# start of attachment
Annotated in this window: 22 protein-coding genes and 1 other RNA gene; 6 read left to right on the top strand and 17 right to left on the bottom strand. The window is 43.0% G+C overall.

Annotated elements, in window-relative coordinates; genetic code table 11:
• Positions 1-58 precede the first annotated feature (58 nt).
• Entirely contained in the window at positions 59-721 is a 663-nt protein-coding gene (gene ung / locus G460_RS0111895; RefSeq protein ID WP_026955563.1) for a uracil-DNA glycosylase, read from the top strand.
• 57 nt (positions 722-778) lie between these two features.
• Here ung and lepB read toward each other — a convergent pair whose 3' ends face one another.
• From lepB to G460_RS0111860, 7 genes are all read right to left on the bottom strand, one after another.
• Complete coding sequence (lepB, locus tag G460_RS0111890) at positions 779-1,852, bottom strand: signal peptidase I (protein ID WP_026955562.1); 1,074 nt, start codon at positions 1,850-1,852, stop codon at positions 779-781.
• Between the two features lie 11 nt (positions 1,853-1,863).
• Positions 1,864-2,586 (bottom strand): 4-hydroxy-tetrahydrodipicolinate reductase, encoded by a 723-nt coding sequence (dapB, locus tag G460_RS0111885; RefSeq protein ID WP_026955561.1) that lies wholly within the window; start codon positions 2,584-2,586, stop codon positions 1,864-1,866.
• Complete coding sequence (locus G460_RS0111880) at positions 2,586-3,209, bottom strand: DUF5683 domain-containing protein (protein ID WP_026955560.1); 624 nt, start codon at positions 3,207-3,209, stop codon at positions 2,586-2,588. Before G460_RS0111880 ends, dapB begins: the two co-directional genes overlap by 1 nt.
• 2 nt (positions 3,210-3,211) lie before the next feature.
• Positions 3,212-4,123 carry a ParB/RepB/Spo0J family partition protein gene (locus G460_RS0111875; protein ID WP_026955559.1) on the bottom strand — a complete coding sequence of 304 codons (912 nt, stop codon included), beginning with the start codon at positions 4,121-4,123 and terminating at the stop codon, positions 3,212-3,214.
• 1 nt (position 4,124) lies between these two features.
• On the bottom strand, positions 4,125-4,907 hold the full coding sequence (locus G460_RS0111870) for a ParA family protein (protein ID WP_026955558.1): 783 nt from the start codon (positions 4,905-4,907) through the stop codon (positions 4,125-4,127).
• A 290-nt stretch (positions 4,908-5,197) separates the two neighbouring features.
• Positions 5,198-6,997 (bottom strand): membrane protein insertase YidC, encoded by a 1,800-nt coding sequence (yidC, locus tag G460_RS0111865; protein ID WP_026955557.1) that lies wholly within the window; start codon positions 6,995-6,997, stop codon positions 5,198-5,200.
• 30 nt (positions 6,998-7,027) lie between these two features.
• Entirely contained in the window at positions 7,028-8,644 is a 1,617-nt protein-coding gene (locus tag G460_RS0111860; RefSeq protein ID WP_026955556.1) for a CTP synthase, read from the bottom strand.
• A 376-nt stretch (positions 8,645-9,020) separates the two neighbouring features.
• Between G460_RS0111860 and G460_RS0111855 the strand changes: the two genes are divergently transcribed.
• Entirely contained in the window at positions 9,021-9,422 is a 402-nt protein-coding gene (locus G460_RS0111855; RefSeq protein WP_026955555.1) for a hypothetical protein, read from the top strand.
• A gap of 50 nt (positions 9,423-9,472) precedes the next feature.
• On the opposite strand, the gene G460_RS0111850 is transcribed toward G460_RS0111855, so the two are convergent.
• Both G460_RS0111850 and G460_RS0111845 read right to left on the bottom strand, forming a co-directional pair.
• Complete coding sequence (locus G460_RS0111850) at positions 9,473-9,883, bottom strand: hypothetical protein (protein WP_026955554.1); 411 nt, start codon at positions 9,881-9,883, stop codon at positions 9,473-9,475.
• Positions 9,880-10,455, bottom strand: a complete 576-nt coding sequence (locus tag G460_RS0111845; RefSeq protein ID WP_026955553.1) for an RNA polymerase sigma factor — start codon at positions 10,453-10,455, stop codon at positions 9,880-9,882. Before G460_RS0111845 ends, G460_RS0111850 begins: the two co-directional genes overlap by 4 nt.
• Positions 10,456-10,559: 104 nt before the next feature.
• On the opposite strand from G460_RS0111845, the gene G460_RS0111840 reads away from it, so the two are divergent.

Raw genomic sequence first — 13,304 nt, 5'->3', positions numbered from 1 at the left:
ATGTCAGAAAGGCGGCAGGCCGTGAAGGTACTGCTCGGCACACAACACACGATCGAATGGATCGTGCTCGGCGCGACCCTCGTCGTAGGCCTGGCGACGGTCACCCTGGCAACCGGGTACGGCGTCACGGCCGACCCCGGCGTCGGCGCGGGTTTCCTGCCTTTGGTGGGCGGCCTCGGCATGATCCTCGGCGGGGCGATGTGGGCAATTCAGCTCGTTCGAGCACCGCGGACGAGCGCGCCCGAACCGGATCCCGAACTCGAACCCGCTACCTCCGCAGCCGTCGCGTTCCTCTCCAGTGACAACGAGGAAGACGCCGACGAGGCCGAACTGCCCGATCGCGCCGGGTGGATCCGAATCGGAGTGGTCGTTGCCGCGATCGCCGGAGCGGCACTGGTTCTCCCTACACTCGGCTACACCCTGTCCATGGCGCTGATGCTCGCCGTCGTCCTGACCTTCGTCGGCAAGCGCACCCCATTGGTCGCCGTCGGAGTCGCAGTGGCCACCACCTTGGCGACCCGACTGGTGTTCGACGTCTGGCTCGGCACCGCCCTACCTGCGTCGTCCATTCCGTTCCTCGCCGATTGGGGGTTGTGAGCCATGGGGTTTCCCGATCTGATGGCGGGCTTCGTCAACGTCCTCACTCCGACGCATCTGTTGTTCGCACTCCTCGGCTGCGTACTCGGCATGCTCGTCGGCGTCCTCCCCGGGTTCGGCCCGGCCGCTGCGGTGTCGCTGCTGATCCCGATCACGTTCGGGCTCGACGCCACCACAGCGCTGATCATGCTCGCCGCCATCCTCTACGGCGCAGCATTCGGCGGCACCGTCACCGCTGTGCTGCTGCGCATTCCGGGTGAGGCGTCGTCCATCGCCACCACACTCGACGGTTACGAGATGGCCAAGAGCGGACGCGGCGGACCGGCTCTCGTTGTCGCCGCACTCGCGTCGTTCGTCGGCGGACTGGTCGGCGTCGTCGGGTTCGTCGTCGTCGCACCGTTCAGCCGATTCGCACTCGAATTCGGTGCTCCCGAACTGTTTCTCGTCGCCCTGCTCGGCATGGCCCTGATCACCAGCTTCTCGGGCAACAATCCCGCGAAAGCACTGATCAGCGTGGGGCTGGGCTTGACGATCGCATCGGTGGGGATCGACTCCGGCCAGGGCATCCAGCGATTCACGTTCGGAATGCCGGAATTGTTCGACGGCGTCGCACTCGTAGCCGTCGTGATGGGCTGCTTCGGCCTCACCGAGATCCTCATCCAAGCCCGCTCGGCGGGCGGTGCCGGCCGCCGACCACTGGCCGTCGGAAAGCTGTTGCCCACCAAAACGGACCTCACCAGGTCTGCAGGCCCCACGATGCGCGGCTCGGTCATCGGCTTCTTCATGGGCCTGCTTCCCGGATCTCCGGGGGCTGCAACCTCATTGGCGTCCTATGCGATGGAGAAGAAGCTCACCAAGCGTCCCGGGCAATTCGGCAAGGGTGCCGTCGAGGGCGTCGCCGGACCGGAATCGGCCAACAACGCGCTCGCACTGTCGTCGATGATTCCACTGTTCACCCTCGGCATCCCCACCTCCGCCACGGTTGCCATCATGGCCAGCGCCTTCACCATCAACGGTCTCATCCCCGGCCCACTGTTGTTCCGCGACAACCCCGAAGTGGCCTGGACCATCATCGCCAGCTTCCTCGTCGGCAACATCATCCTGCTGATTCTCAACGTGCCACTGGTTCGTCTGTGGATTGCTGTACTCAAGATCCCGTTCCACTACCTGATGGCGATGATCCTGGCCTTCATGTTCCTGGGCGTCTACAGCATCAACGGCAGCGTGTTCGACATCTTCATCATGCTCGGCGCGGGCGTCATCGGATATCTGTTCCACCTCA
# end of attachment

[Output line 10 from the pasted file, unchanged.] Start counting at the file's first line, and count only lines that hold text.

• Positions 1,864-2,586 (bottom strand): 4-hydroxy-tetrahydrodipicolinate reductase, encoded by a 723-nt coding sequence (dapB, locus tag G460_RS0111885; RefSeq protein ID WP_026955561.1) that lies wholly within the window; start codon positions 2,584-2,586, stop codon positions 1,864-1,866.